CONSUEGRA, Spain (Reuters) - Saffron has always provided the subtle flavor to Spain’s national rice dish paella and colored the central plains with a purple hue for centuries.
Now in the 21st century soaring prices have made harvesting the delicate stem of the saffron flower from which the spice is made a backstop for professionals, laborers and the unemployed in the La Mancha region hit by the global financial crisis.
“Hereabouts we say: Saffron is La Mancha’s gold, and the poor man’s piggy bank,” said Antonia Moreno, one of almost 4 million people now out of work in Spain and a champion hand at separating the prized stems from saffron flowers.
Wholesale prices for Spanish saffron are at historic highs, said Javier Guerrero, manager of the Spanish Saffron Export Company, up more than 300 euros ($421) per one kg (2.2 lb) since the last harvest, to around 3,500 euros per kg partly due to a U.S. ban on saffron imports from Iran.
Moreno is a member of Spanish teacher Vicente Lozano’s extended family, who drop everything for a week each autumn to painstakingly pick more than a million saffron stems from their tiny plot in the central Spanish region where the fictional Don Quijote tilted at windmills.
“We sell about half of the saffron we pick to wholesalers,” Lozano said, while out picking near the village of Consuegra, 130 km (81 miles) south of Madrid. “We package the other half with a denomination of origin to sell to retailers.”
It takes about 400,000 stems to make up one kg of saffron, although only a few fragrant threads are needed to add that typically tasty yellow tinge to traditional paella.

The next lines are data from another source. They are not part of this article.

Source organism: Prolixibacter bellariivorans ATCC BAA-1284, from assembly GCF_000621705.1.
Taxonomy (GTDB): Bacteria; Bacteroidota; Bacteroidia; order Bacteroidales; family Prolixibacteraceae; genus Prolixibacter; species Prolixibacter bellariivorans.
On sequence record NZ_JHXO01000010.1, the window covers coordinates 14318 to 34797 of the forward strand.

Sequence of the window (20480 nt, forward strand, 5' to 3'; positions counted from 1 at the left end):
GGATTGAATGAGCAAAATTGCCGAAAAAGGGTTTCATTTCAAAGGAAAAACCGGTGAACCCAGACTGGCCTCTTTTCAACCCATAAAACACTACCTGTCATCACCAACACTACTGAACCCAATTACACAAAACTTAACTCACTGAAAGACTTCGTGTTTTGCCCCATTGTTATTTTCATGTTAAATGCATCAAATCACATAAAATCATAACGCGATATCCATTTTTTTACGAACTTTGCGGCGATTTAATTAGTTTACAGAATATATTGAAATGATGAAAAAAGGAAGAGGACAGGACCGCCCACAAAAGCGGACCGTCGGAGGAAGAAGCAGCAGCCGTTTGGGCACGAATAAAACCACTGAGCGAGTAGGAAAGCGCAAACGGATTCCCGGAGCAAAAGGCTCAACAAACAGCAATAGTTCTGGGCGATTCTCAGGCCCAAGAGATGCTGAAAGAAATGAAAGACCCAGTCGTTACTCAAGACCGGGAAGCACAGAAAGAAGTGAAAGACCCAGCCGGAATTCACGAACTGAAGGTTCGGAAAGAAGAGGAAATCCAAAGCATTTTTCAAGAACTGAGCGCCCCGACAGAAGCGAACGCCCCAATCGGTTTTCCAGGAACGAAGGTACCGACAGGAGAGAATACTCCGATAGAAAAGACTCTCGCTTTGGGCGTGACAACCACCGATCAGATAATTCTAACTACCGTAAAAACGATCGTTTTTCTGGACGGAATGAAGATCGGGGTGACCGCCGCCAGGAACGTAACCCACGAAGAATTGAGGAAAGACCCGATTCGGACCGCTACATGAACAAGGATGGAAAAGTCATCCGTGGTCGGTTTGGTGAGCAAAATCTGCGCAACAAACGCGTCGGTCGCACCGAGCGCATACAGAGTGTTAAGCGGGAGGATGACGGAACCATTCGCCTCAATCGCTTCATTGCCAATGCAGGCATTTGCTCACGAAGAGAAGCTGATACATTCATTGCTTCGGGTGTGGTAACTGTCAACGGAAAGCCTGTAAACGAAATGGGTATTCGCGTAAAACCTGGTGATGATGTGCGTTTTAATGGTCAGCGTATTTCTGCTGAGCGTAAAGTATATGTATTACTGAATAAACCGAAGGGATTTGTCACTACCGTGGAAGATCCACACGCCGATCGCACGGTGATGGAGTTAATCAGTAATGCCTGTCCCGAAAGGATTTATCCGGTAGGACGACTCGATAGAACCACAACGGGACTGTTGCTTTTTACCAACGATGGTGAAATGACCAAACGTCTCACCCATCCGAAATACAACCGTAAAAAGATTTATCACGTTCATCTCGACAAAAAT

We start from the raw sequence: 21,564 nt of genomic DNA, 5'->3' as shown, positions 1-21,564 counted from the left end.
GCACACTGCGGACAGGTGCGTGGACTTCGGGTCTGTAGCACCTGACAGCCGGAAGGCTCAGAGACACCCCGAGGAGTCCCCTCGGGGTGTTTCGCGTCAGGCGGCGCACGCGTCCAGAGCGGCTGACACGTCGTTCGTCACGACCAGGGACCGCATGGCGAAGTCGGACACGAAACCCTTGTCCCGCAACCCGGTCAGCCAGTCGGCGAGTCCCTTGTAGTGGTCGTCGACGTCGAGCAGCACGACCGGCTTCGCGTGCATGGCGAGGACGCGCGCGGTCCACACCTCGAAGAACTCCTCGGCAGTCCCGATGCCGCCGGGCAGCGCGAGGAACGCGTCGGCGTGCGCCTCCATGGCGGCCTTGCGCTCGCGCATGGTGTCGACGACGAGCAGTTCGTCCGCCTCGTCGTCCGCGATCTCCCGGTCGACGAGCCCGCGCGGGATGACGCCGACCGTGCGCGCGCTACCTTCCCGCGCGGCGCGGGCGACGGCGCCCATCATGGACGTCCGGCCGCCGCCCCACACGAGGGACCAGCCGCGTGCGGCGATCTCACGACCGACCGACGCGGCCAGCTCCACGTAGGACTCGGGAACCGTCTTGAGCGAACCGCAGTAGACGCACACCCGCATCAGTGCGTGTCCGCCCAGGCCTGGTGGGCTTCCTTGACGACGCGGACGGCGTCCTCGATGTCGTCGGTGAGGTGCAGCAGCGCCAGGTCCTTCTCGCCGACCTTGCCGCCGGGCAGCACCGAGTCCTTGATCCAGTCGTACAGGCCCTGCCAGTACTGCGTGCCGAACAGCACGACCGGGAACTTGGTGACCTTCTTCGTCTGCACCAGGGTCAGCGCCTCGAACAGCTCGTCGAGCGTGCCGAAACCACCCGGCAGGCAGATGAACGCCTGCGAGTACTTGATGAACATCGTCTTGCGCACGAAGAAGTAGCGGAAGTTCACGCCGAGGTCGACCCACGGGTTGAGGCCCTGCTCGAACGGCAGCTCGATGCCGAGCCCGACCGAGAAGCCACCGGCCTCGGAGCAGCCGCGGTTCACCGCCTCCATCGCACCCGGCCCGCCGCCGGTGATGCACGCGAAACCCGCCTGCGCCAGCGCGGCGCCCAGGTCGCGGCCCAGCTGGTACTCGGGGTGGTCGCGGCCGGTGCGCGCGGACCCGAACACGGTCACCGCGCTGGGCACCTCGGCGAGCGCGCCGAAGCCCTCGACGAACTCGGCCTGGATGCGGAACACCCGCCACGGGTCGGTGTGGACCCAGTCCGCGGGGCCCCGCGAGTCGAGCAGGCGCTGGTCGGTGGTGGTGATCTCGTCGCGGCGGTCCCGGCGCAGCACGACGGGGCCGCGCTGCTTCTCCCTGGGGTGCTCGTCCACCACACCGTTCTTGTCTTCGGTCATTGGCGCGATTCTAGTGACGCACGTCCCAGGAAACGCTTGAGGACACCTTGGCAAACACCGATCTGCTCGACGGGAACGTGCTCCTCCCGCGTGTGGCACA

Moreno said profits from the harvest, which once loomed much larger in the lives of locals, still help with life’s extras.
“My parents, who were poor, built their house on what they harvested every year, when they stopped work for a week to pick saffron,” Moreno said.
Besides Paella, saffron is also used to cook pork and bean stews such as “fabada” and “olla podrida,” or fish stew “zarzuela” and is popular in Middle Eastern and Asian cuisine.
As recently as 20 years ago, some 60 percent of La Mancha families grew saffron, but many left their plots to work in Spain’s construction sector which boomed for more than a decade.
The boom turned to bust in late 2007 and threw Spain into a deep recession from which it is still struggling to emerge. Now La Mancha is studded with unoccupied or unfinished buildings as well as its archetypal windmills.
Jesus Moreno, Antonia’s brother and a plasterer by trade said that the good times persuaded people to gradually leave planting in the hope of earning easy money.
“Many in the region worked on building sites, for good wages and with no lack of work until a couple of years ago,” he said.
“Now there’s no work in building, many would like to fall back on saffron, but there are scarcely any seeds and the ground work takes several years.”
After Lozano’s family pick saffron flowers, his 75-year-old father and local women deftly separate the stems, one by one. The stems are tipped into a sieve and dried on an ancient stove, turning the reddish-purple stems a blood red color.
“The tradition was dying out a few years ago,” said Demetria Diaz, a neighbor of the Lozano family.
“But in the crisis it now seems to be making a comeback and my 11-year-old daughter asks to help.”
Writing by Martin Roberts, additional reporting by Jose Rodriguez, editing by Paul Casciato